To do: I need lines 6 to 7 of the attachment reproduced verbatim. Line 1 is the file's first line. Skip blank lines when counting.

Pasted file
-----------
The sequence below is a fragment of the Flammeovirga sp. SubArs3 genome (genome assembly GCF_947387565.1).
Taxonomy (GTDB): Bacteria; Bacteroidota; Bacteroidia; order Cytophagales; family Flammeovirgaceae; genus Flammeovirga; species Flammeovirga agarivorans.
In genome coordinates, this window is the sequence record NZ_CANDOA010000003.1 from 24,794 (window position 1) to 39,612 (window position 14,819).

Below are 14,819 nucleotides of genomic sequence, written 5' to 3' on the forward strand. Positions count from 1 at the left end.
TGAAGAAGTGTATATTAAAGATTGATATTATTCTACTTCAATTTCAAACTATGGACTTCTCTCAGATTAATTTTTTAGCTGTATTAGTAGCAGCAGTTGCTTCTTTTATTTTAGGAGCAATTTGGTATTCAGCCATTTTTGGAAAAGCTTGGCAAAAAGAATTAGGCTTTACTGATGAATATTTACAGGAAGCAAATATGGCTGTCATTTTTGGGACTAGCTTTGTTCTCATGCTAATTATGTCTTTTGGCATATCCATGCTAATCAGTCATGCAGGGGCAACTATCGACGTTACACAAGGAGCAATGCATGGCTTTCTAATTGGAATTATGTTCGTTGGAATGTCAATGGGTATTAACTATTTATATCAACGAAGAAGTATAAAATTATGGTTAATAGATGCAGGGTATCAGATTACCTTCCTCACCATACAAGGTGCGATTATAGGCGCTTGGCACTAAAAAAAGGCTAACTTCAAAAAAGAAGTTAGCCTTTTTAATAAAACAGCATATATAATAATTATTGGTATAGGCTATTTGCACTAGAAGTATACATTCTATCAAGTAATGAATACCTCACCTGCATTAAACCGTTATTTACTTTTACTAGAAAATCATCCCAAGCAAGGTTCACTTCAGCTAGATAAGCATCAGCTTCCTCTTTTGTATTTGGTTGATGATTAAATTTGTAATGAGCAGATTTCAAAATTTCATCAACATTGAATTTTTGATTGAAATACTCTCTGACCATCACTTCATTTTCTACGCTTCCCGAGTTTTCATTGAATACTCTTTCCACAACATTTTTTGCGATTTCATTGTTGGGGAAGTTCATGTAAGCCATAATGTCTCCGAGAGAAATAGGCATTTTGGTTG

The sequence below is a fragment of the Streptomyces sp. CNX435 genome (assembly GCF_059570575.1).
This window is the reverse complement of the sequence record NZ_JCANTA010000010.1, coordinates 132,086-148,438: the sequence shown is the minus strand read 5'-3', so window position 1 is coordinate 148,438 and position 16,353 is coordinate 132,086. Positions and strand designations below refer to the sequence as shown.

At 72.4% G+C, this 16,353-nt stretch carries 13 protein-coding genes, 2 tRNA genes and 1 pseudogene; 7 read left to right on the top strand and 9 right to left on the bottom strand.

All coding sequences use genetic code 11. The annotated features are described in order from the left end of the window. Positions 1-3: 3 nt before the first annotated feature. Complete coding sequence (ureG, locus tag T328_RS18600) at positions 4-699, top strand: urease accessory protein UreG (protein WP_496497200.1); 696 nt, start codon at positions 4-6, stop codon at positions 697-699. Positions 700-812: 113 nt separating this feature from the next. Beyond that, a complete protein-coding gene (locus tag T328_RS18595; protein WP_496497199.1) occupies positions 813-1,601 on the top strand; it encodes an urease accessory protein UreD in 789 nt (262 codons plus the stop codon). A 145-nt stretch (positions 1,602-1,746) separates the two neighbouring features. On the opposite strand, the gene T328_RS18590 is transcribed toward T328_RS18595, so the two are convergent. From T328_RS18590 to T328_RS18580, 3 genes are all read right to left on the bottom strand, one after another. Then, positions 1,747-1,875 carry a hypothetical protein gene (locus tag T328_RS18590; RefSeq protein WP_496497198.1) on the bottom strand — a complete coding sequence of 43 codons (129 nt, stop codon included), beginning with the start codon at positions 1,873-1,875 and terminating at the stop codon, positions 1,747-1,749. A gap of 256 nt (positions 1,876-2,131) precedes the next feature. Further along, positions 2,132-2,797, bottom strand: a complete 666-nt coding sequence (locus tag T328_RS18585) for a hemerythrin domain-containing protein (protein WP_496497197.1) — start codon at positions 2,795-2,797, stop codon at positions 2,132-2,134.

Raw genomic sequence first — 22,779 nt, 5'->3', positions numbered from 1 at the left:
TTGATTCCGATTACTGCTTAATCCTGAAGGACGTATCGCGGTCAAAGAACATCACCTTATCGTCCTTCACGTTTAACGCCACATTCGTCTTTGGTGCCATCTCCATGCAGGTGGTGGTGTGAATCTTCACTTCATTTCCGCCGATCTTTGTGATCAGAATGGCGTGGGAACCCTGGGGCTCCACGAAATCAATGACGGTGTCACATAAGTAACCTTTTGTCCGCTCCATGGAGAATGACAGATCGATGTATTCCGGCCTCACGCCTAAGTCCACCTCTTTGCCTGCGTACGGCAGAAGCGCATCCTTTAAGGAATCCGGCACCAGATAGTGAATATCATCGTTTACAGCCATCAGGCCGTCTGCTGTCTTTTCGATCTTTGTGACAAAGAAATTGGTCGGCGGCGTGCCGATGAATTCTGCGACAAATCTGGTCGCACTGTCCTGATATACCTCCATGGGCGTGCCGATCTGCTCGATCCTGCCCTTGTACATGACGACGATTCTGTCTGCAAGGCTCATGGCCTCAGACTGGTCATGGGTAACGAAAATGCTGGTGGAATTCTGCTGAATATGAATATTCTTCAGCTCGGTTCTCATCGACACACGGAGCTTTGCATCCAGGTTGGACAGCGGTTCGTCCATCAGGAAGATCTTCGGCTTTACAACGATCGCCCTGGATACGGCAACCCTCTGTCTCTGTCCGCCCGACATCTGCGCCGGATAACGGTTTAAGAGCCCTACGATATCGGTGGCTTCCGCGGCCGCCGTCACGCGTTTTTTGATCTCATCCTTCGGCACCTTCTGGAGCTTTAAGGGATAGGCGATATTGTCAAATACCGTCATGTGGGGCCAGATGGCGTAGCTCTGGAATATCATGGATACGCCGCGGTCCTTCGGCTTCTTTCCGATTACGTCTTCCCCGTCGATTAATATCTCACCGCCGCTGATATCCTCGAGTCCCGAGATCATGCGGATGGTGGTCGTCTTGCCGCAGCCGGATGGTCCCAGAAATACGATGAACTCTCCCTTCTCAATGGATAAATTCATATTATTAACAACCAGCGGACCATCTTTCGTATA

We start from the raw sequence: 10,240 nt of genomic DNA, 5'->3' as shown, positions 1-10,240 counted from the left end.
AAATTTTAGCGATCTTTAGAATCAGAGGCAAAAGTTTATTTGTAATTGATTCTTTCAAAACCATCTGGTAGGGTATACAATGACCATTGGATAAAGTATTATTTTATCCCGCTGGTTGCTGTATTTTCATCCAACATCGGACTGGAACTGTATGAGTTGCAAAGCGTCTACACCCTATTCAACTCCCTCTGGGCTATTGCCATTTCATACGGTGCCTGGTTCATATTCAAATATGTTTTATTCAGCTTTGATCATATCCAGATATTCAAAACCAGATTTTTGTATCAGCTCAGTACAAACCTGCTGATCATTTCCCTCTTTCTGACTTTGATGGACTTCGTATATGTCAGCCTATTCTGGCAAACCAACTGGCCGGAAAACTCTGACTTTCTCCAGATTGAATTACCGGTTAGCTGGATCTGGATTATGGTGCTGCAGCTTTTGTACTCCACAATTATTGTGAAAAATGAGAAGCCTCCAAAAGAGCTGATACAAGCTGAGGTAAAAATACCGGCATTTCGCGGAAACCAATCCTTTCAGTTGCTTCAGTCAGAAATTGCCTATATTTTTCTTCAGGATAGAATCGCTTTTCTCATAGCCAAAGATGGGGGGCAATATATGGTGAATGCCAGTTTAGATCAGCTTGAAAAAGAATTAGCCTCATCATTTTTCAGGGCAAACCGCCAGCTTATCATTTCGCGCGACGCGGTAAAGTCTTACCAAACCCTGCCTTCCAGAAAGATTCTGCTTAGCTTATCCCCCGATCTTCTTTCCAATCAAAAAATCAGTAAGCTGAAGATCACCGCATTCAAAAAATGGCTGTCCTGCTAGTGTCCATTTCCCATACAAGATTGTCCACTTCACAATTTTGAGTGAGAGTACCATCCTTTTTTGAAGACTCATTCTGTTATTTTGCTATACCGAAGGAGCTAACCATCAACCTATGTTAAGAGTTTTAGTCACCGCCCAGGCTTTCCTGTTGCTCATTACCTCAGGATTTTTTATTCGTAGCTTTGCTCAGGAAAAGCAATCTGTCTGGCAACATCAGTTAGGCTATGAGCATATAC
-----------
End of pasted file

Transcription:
The sequence below is a fragment of the Streptomyces sp. CNX435 genome (assembly GCF_059570575.1).
This window is the reverse complement of the sequence record NZ_JCANTA010000010.1, coordinates 132,086-148,438: the sequence shown is the minus strand read 5'-3', so window position 1 is coordinate 148,438 and position 16,353 is coordinate 132,086. Positions and strand designations below refer to the sequence as shown.